Maybe some, such as Andy Burnham, are worried to say ‘Islamism’ because it might paint Muslims as terrorists. Islamism is not Islam. But it’s a strand of this religion, and one that at various points of history has been prominent and powerful. Some Islamic dynasties focused heavily on arts and science, but there have been many points when Islamism has been dominant. Have Saudi Arabia and their Wahhabism contributed? Undoubtedly, and yet these Islamist groups abhor Saudi Arabia. And though their ideological principles overlap, it does not mean their beliefs came from Saudi Arabia.

And that is not to say either that simply ideology radicalises people. Identity, and the search for it, contributes massively. Many of those committing the acts are not religiously literate yet still strongly claim to being a Muslim in their actions. The Muslim identity has transcended theology and become a political and cultural identity, one that that finds a sense of belonging sometimes in the Islamist movements. The point here is to show that many different factors create conditions for radicalisation and ideology and alienation are two powerfully entwined ones.

Moreover, to say that foreign policy creates these terrorists overlooks some basic points: these people have attacked countries that were not involved in the Iraq War such as France or those with peaceful foreign policies like Sweden. They attack other Muslims, such as Shia Muslims, and have regularly attacked Muslim countries. Why? They see the march of liberal secularism in the age of globalisation as a threat. They regard the slightest deviation in faith as heresy, and punishable by death. They see Shia Muslims as abominations, and would have massacred the Yazidi people had NATO not intervened.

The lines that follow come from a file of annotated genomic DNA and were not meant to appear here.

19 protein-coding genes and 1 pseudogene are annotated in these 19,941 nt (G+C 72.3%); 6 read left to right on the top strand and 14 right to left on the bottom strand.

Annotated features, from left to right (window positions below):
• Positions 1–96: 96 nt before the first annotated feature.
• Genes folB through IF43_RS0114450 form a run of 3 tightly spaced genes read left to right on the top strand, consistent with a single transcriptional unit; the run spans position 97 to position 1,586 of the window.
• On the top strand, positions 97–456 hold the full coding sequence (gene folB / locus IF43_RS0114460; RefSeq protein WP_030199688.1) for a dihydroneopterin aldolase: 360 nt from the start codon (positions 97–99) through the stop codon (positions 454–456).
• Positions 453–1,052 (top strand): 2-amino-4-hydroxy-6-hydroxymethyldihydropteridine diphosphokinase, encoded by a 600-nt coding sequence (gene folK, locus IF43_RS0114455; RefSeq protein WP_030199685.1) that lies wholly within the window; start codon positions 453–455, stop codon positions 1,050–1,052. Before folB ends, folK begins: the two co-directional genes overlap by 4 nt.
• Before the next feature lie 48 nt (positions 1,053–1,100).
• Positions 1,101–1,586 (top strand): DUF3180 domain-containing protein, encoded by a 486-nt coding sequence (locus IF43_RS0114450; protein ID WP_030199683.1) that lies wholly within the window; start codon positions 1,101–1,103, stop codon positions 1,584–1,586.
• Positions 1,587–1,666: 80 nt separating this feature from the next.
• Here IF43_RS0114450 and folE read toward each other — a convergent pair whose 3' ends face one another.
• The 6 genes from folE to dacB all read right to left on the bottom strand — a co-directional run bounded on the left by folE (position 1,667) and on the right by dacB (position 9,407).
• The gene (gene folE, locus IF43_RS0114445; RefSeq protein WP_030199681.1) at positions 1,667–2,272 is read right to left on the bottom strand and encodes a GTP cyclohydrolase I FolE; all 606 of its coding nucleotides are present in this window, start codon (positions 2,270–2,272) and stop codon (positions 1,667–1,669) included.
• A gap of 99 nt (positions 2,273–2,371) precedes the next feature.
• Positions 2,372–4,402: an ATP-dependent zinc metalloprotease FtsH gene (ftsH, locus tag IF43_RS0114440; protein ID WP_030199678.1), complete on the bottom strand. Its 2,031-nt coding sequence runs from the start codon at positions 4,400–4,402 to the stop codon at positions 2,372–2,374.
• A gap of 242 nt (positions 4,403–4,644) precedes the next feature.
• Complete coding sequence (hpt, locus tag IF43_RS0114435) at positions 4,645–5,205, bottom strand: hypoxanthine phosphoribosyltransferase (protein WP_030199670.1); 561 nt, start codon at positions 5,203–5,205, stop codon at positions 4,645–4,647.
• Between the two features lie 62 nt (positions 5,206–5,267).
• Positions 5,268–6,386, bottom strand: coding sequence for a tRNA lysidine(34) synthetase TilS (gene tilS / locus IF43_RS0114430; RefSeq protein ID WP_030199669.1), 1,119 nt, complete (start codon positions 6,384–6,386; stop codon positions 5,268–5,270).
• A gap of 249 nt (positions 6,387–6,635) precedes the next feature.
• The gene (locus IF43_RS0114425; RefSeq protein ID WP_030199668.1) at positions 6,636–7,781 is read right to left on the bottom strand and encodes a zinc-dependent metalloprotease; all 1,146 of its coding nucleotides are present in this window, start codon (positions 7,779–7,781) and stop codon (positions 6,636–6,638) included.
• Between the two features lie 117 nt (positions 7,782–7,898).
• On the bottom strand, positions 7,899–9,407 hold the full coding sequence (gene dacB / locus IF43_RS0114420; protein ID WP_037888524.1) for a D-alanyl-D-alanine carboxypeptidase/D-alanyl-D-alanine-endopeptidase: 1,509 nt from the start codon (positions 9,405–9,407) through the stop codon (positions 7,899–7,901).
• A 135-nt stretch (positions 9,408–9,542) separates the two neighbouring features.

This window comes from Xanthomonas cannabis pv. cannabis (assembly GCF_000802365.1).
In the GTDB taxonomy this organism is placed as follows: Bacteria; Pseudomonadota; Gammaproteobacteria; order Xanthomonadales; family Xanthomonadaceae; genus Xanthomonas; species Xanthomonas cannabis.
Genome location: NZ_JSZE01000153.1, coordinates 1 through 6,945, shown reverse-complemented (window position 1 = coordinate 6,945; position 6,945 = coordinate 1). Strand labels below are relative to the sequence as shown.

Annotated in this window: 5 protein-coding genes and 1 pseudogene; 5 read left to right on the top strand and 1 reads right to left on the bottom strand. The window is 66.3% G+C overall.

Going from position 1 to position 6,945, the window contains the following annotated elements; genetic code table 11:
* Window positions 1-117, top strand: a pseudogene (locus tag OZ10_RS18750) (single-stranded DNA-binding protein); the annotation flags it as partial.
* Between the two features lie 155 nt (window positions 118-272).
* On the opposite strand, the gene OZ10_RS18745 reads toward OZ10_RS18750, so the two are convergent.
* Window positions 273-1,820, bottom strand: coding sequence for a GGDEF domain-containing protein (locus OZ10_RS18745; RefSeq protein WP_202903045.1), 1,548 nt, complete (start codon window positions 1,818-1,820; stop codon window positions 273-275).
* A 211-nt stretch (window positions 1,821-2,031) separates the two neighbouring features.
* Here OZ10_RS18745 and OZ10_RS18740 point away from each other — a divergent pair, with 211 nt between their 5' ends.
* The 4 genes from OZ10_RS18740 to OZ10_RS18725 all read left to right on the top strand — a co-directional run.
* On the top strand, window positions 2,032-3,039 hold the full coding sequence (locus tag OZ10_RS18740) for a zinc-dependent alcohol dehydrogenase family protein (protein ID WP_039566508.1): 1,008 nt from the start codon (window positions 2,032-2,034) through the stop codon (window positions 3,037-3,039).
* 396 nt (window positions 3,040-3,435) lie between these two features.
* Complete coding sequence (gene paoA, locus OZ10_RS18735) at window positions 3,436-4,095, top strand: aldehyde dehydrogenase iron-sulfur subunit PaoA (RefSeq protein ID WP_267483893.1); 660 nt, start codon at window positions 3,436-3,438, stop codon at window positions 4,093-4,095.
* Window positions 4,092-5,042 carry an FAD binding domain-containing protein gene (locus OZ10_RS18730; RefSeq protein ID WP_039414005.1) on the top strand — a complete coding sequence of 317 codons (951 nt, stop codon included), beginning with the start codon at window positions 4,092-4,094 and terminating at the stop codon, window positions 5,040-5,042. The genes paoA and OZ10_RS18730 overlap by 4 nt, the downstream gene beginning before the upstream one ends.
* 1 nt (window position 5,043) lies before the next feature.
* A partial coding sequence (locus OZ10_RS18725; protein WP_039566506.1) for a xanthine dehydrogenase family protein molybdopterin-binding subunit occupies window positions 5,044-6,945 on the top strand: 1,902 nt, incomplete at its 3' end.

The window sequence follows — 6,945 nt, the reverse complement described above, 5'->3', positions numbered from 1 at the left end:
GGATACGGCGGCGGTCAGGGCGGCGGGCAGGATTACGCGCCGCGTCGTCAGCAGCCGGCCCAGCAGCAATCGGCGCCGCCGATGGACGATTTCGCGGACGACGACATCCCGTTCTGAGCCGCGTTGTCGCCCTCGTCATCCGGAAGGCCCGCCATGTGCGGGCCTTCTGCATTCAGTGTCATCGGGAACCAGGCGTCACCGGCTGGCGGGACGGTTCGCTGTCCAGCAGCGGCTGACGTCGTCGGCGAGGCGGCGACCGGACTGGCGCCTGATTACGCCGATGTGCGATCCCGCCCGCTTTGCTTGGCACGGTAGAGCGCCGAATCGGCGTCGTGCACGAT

To which some other things must be noted. Many people joined ISIS to fight Assad because the west was inactive against the Syrian dictator. During the 90’s, Islamist groups like al-Muhajiroun were enraged that the west failed to take military action over the Bosnian massacre that took place in Srebrenica. Salman Abedi’s parents were refugees who fled the Gaddafi regime yet are we to believe he was enraged that the west stopped the same dictator from carrying out a massacre against the people? Consider that the growth of ISIS within Syria right now gravitates around the idea that they are the only shield against Assad’s war machine.

Radicalisation is a complex web of many factors of which foreign policy is one strand and that is the point. We either overplay its importance or completely eliminate its significance. There is almost definitely a point to be made in how the west conducted itself in Libya, departing too soon after removing Gaddafi. But the alternative to intervention was witnessing Libya descending into the same death toll as Syria. And in this world that we live in, international isolationism is not an option. We have a moral duty, and as decreed by international law, a responsibility to protect, to act when states have decisively failed in protecting their people.

When we discuss radicalisation we often lack nuance. Everything is either foreign policy or Islamism. We overlook that these factors all play a part in tandem rather than separately. Someone can be angry about a foreign war but is that enough to prompt them into attacking children? There has to be something that justifies that to them, that is the ideology. There has to be something that draws them to the ideology, and that’s the search for an identity and sense of belonging.

Rabbil Sikdar

Liberal Muslim, socialist, contributor to Huffington Post, Independent and New Statesman. Graduate in Politics and IR.